A report by the Cabinet Secretary for the Ministry of Mining, Blue Economy and Maritime Affairs, Salim Mvurya, on Monday, March 13, revealed that Kenya has deposits of 970 minerals.
The CS made the revelation after the conclusion of a country-wide airborne geophysical survey.
“This number is likely to increase at the completion of a survey of the entire country landmass,
“There is a need for field-based physical checks that will aid in building more global exploration models and that’s why from next week we will have our officers in these counties to ascertain the minerals found in them,” CS Mvurya stated in a statement.
The 15 counties with the highest potential for mineral extraction are Kitui, Embu, Tana River, Kilifi, Isiolo, and Makueni.
Others are Taita-Taveta, Kwale, Homa Bay, West Pokot, Turkana, Samburu, Elgeyo-Marakwet, Nandi, and Kericho.
The minerals include gemstones, rare earth, and radioactive minerals.
Based on Kenya's potential, the CS divulged the government’s intention to empower artisanal miners.
He intimated that, “We want to help the artisanal members to form cooperative societies.”
This will help in training for sustainable mining and help them do business and earn a living.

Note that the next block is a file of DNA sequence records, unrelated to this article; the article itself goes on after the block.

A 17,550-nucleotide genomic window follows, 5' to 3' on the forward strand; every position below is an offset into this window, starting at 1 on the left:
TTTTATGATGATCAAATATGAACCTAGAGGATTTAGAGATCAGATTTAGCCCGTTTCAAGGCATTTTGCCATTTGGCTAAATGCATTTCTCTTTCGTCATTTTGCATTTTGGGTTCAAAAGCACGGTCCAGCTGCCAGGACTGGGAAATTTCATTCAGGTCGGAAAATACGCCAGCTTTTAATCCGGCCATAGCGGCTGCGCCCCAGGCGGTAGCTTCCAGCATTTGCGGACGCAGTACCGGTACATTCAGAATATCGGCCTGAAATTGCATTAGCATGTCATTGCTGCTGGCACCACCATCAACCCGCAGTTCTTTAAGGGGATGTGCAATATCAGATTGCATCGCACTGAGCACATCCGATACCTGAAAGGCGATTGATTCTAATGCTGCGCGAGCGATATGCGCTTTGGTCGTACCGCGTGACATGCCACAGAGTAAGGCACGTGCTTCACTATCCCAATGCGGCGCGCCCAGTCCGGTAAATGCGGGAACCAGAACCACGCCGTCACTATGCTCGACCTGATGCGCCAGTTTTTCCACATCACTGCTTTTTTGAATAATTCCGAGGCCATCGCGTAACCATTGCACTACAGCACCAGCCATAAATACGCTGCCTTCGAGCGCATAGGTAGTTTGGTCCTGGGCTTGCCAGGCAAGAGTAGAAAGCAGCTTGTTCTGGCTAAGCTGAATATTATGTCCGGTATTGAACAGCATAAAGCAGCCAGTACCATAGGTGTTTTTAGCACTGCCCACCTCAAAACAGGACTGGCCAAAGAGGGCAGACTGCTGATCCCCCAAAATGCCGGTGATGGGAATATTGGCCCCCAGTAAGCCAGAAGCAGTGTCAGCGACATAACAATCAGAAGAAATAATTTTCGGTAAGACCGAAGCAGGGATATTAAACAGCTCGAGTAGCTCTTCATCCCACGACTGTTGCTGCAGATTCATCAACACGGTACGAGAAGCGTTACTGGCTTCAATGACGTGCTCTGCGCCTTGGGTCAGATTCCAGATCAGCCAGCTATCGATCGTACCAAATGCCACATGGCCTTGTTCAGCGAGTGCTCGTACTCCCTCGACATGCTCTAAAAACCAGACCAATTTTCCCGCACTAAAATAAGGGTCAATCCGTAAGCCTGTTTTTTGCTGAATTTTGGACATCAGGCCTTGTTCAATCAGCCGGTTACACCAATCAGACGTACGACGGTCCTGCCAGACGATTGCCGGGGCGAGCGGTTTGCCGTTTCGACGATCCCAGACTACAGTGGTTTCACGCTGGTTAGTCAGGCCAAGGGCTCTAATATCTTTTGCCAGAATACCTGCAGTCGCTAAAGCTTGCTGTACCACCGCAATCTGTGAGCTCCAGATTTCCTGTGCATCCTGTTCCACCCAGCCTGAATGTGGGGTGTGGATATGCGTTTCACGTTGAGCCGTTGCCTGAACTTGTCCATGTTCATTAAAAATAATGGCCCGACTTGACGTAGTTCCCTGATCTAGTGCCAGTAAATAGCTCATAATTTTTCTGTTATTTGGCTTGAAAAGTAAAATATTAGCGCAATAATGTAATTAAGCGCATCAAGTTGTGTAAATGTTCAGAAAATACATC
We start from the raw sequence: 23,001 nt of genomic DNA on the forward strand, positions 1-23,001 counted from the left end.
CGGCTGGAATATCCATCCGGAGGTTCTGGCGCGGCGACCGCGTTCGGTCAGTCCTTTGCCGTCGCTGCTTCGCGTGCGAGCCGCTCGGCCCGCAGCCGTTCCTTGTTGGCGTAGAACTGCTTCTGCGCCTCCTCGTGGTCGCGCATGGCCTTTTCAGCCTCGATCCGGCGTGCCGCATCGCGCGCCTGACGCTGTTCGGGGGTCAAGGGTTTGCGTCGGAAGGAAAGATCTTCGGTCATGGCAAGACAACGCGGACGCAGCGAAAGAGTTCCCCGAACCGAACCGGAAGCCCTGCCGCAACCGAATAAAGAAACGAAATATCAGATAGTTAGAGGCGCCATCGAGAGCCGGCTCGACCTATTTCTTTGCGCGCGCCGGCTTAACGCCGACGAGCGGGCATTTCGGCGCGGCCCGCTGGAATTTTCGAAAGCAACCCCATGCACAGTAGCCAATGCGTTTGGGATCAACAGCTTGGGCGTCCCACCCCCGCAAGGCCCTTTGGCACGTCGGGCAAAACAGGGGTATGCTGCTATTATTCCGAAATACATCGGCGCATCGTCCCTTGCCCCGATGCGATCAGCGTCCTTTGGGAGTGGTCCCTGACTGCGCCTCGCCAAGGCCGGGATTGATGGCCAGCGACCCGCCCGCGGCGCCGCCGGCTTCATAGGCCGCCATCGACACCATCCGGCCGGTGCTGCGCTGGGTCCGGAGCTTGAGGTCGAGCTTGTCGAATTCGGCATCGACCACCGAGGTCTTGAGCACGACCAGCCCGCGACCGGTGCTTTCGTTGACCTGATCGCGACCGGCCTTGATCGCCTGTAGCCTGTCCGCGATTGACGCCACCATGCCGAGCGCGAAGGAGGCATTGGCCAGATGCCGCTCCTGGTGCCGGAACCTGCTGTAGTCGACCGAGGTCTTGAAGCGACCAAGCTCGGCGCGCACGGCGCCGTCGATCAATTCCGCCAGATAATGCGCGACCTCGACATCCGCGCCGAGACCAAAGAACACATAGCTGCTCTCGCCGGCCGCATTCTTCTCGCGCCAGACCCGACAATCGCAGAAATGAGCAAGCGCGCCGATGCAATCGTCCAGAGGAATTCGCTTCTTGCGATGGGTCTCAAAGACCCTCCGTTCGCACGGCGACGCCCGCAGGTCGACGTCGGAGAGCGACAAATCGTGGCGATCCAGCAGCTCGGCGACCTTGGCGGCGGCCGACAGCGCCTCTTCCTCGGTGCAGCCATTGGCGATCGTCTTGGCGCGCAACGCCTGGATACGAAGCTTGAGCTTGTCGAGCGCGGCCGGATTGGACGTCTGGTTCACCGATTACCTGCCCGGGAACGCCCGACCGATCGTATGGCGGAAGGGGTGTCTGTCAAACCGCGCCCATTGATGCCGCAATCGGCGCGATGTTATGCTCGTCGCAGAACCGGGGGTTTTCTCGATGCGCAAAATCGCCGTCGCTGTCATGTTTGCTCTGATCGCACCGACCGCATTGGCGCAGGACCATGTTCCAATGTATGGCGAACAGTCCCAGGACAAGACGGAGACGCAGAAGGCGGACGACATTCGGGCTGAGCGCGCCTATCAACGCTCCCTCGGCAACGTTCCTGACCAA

He mentioned that the ministry is keen to expedite the development of mining through sectoral reforms. This is so that it improves the country’s economy and improves the lives of miners.
Some of the reforms include the value addition of minerals and mapping out mining zones.
Mvurya noted that the government has already set up county and regional mining offices in 18 counties where mining activity is already established.
Additionally, he noted that mining royalties will be distributed in line with the Mining Act of 2016.
The law states that mining royalties are divided on a 70-20-10 basis; 70% for the national government, 20% for county governments, and 10% for communities.
On the 10% for communities, he maintained that the ministry has set up a task force to develop regulations that will be used by the end of March 2023.
According to the Kenya National Chamber of Commerce and Industry (KNCCI), the mining sector contributes only 1% of Kenya’s Gross Domestic Product (GDP).
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